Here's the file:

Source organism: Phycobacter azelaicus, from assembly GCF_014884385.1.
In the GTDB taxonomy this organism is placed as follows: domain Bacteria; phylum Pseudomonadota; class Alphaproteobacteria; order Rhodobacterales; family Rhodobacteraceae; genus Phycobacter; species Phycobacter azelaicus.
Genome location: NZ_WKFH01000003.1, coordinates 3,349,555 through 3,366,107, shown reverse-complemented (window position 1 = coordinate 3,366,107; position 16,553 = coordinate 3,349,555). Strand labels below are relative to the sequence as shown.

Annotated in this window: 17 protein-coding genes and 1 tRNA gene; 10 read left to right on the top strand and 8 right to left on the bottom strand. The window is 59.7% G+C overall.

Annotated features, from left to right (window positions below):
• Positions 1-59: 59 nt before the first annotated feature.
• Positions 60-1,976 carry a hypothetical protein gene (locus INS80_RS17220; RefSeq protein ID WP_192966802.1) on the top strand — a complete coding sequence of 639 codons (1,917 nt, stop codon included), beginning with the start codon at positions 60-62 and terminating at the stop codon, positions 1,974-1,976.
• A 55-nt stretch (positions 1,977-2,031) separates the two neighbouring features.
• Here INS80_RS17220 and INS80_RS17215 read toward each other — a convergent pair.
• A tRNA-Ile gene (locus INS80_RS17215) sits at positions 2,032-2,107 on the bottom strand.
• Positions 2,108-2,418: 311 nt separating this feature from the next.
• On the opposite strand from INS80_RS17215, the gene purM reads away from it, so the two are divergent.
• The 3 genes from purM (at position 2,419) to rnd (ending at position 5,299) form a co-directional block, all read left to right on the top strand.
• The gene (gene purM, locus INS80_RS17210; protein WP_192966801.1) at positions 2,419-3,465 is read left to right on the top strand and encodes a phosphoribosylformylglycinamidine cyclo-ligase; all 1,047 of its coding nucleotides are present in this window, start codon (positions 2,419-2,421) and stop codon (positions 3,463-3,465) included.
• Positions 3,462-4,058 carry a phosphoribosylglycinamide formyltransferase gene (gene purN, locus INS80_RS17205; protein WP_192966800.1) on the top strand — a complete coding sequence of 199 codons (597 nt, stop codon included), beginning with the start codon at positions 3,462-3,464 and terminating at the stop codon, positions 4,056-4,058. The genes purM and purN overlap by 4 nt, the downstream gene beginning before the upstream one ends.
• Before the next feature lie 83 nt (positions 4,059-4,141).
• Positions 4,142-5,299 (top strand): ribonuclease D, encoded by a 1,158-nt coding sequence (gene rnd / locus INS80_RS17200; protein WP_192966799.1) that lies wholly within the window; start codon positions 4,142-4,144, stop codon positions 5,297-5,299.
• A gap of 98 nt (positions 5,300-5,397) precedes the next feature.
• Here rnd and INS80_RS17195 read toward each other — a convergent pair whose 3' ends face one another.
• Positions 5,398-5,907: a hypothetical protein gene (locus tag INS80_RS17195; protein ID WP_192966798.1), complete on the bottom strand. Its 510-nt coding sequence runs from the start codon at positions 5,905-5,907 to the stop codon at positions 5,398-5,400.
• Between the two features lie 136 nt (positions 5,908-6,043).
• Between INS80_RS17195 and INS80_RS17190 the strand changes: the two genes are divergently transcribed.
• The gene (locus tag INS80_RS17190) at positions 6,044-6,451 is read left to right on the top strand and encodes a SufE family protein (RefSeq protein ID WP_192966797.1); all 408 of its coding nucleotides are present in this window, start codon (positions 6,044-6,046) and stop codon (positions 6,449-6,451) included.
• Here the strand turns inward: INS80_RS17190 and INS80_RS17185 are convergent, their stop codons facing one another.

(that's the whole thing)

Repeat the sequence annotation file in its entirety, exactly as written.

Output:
Source organism: Phycobacter azelaicus, from assembly GCF_014884385.1.
In the GTDB taxonomy this organism is placed as follows: domain Bacteria; phylum Pseudomonadota; class Alphaproteobacteria; order Rhodobacterales; family Rhodobacteraceae; genus Phycobacter; species Phycobacter azelaicus.
Genome location: NZ_WKFH01000003.1, coordinates 3,349,555 through 3,366,107, shown reverse-complemented (window position 1 = coordinate 3,366,107; position 16,553 = coordinate 3,349,555). Strand labels below are relative to the sequence as shown.

Annotated in this window: 17 protein-coding genes and 1 tRNA gene; 10 read left to right on the top strand and 8 right to left on the bottom strand. The window is 59.7% G+C overall.

Annotated features, from left to right (window positions below):
• Positions 1-59: 59 nt before the first annotated feature.
• Positions 60-1,976 carry a hypothetical protein gene (locus INS80_RS17220; RefSeq protein ID WP_192966802.1) on the top strand — a complete coding sequence of 639 codons (1,917 nt, stop codon included), beginning with the start codon at positions 60-62 and terminating at the stop codon, positions 1,974-1,976.
• A 55-nt stretch (positions 1,977-2,031) separates the two neighbouring features.
• Here INS80_RS17220 and INS80_RS17215 read toward each other — a convergent pair.
• A tRNA-Ile gene (locus INS80_RS17215) sits at positions 2,032-2,107 on the bottom strand.
• Positions 2,108-2,418: 311 nt separating this feature from the next.
• On the opposite strand from INS80_RS17215, the gene purM reads away from it, so the two are divergent.
• The 3 genes from purM (at position 2,419) to rnd (ending at position 5,299) form a co-directional block, all read left to right on the top strand.
• The gene (gene purM, locus INS80_RS17210; protein WP_192966801.1) at positions 2,419-3,465 is read left to right on the top strand and encodes a phosphoribosylformylglycinamidine cyclo-ligase; all 1,047 of its coding nucleotides are present in this window, start codon (positions 2,419-2,421) and stop codon (positions 3,463-3,465) included.
• Positions 3,462-4,058 carry a phosphoribosylglycinamide formyltransferase gene (gene purN, locus INS80_RS17205; protein WP_192966800.1) on the top strand — a complete coding sequence of 199 codons (597 nt, stop codon included), beginning with the start codon at positions 3,462-3,464 and terminating at the stop codon, positions 4,056-4,058. The genes purM and purN overlap by 4 nt, the downstream gene beginning before the upstream one ends.
• Before the next feature lie 83 nt (positions 4,059-4,141).
• Positions 4,142-5,299 (top strand): ribonuclease D, encoded by a 1,158-nt coding sequence (gene rnd / locus INS80_RS17200; protein WP_192966799.1) that lies wholly within the window; start codon positions 4,142-4,144, stop codon positions 5,297-5,299.
• A gap of 98 nt (positions 5,300-5,397) precedes the next feature.
• Here rnd and INS80_RS17195 read toward each other — a convergent pair whose 3' ends face one another.
• Positions 5,398-5,907: a hypothetical protein gene (locus tag INS80_RS17195; protein ID WP_192966798.1), complete on the bottom strand. Its 510-nt coding sequence runs from the start codon at positions 5,905-5,907 to the stop codon at positions 5,398-5,400.
• Between the two features lie 136 nt (positions 5,908-6,043).
• Between INS80_RS17195 and INS80_RS17190 the strand changes: the two genes are divergently transcribed.
• The gene (locus tag INS80_RS17190) at positions 6,044-6,451 is read left to right on the top strand and encodes a SufE family protein (RefSeq protein ID WP_192966797.1); all 408 of its coding nucleotides are present in this window, start codon (positions 6,044-6,046) and stop codon (positions 6,449-6,451) included.
• Here the strand turns inward: INS80_RS17190 and INS80_RS17185 are convergent, their stop codons facing one another.